Les Misérables, by Victor Hugo, is a French historical novel originally published in 1862. The novel has been widely regarded as one of the greatest works of literature of the 19th century and has since become a timeless classic across the world. Les Misérables has grown so popular in recent years as to even spawn a film adaptation (2012) as well as wildly popular musical theatre adaptations across the United States.
Despite centuries of critical acclaim, there was nothing I, a tenth grade boy with many obligations, wanted to do less than read hundreds of pages about old-timey French revolutionaries in a half-translated dialect I could barely understand. This ancient book, with its dull characters with increasingly confusing names, entire chapters of forgettable information, and convoluted, drag of a plot was just another chore to be checked off of my list. My responsibilities were already as numerous as they were cumbersome–Pre-Calculus alone had a workload great enough to occupy my free-time.
Like the rest of my classmates, I reluctantly accepted my thick, hard copy of this book which I was certain would be the end of me. The required reading went fast and was wholly unforgiving; there was no way to weasel out of reading this one. But, could I really bring myself to read this drivel? Would I even have the time?
As it turned out, I would not, in fact, have the time to read the ancient novel. As a result, it became merely a time filler. The half hour between practices, the few minutes between classes, the silent moments after a test–all extra time was put into trudging through the extensive pages of this so unexpectedly redeeming novel.
The story began abruptly and quite depressingly. With little-to-no explanation, you are following a man who has been instantly treated poorly everywhere he goes. After kindness is finally granted to him, he immediately betrays those who have helped him.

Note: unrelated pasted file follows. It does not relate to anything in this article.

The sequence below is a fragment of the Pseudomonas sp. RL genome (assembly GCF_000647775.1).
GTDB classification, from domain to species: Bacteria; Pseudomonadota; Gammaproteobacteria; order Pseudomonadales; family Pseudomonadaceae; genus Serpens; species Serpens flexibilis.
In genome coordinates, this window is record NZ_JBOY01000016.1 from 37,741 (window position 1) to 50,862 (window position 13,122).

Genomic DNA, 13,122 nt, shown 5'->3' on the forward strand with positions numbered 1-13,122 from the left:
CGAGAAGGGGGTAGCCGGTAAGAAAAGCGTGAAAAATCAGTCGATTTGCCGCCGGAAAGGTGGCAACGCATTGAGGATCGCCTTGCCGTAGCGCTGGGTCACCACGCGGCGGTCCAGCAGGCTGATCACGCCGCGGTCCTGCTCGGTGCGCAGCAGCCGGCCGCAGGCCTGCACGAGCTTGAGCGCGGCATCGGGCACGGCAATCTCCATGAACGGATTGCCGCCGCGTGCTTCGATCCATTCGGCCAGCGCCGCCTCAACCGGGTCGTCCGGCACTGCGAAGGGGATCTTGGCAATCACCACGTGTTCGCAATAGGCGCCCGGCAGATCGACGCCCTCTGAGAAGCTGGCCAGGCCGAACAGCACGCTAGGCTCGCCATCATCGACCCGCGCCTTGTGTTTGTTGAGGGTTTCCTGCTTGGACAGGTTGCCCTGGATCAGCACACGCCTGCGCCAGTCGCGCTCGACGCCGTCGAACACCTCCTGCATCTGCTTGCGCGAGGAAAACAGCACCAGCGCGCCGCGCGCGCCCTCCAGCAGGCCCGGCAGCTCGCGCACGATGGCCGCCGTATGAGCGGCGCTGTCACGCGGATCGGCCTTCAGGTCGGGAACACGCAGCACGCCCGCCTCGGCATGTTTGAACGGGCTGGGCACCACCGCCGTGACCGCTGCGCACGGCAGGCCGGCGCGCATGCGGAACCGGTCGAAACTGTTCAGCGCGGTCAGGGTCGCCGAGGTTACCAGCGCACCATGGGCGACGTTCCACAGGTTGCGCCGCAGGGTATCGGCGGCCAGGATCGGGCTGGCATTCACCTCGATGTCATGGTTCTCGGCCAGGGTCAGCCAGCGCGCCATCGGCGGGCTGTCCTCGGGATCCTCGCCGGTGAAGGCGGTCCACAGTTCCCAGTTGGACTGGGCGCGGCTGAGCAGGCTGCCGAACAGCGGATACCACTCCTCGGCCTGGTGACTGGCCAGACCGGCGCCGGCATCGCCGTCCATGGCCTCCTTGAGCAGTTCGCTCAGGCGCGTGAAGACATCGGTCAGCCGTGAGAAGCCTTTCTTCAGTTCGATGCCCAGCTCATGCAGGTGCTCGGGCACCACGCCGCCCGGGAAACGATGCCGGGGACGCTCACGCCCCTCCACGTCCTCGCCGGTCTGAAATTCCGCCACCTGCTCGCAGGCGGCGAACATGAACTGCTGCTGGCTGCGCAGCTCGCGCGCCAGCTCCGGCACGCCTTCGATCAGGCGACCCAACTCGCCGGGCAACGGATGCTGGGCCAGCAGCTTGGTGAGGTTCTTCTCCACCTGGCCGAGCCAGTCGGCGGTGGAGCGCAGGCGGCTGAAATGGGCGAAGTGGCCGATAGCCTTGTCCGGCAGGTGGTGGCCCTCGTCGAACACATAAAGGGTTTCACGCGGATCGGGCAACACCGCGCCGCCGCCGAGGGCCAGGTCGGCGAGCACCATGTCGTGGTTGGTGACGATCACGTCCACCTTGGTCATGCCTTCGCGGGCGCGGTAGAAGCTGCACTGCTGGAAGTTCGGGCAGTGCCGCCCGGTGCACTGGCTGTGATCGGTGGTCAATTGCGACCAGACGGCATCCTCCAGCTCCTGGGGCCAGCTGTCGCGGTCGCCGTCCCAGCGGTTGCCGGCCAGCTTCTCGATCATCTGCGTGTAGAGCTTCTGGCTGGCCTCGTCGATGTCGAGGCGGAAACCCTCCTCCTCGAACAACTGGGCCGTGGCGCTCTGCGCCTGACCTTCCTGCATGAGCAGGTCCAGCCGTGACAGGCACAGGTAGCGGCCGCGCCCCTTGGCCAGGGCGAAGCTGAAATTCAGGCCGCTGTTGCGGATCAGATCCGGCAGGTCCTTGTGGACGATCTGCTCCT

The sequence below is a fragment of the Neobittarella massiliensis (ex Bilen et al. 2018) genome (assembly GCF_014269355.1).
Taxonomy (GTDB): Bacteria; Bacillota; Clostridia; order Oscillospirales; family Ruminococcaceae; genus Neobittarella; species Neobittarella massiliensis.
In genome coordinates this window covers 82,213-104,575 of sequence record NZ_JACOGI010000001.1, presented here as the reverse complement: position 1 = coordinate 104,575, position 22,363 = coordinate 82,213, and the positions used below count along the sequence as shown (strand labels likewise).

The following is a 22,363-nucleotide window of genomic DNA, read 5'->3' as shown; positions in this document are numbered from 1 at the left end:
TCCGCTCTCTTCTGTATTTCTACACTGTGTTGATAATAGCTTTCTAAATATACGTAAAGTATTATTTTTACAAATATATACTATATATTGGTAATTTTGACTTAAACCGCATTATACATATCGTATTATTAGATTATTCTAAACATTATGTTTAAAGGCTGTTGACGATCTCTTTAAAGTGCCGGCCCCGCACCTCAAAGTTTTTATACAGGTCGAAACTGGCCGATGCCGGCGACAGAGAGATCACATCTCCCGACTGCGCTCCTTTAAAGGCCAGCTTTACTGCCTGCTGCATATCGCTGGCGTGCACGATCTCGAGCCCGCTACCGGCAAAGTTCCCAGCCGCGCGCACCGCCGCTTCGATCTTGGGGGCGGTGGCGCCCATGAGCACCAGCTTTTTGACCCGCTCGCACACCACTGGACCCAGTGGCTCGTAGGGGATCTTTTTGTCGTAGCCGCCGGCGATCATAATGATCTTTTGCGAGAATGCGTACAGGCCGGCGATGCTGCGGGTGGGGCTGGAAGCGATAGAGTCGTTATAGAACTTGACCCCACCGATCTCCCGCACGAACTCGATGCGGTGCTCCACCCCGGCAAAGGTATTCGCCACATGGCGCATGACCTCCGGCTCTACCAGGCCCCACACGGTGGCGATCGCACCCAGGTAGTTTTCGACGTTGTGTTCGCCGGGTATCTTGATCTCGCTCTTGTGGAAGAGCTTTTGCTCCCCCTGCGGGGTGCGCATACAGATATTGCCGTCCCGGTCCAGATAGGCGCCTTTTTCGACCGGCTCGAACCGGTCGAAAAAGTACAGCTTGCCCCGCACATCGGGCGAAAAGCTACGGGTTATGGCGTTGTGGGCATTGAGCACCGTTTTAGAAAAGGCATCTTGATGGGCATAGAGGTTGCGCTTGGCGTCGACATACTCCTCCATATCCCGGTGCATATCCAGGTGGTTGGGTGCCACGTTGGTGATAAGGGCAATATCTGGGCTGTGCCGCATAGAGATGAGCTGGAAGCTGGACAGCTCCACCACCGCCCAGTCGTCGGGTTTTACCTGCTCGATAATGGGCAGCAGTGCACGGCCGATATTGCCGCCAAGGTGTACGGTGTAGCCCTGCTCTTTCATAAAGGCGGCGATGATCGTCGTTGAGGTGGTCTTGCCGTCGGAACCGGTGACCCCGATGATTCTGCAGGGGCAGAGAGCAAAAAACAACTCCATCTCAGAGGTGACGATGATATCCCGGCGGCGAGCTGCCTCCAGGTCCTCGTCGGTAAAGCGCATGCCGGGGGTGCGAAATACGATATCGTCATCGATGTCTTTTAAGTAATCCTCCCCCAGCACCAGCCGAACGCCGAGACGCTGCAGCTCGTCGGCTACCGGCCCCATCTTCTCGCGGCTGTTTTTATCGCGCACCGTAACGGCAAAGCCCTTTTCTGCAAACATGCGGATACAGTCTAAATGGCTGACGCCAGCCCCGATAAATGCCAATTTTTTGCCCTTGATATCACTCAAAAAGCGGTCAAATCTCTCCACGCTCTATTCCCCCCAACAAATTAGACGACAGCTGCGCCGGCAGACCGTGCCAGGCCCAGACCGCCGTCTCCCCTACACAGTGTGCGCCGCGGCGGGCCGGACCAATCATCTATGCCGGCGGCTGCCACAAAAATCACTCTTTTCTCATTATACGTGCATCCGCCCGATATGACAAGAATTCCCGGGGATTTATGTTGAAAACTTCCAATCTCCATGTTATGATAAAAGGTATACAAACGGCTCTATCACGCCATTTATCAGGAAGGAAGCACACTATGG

As a reader, this despair and general drabness was an immediate turnoff. In the midst of a busy and stressful time in my life, I am now having bitterness, hate, and despair shoved in my face. The depressing, confusion and slow plot persisted with without rhyme or reason, and subsequently soured my overall mood. How could such a mean spirited piece of work become such a cult classic, such a fan favorite, when all it accomplished was bringing me down?
As the story progressed, so did its clarity. Our main character was the honest man turned convict, turned honest man once more, Jean Valjean. I soon started to realize the truth: this novel and its characters only began so pitifully to serve as a comparison to what they were to become. This was not simply a dusty, old book about the misery of the French Revolution, but a novel of redemption and love for all people. Jean Valjean was not simply a character, but a symbol of hope for all in this world who have sinned (which is everyone, I promise). He exists to embody the internal struggle that everyone goes through at some point in their life; Valjean represents the perpetual struggle to do what is right, an ideal lost upon so many lately.
Following this epiphany, I found Jean Valjean with me often: Encouraging me to leave a larger tip for my waiter, urging me to refrain from cheating on my math test, even smiling upon me when holding the door for someone. I was obviously not thinking of Valjean specifically, but merely being made more conscious of my moral compass–for it seems morals are in short supply these days.
Overall, Les Misérables is a beautifully constructed novel that weaves an interesting and complicated tale about redemption and learning to love. It may be slowly paced, completely dull, and more than a bit of a downer, but this novel succeeds in delivering a message that my generation desperately needs to hear: The world is a bit rough around the edges, and it can only be made better through your own actions.
Success isn’t defined by the money in your pocket, the scores on your tests, or even the accomplishments you have achieved, but by the people you have helped, and good you have done for the world. Everyone could stand to learn a thing or two from the honest man, Jean Valjean.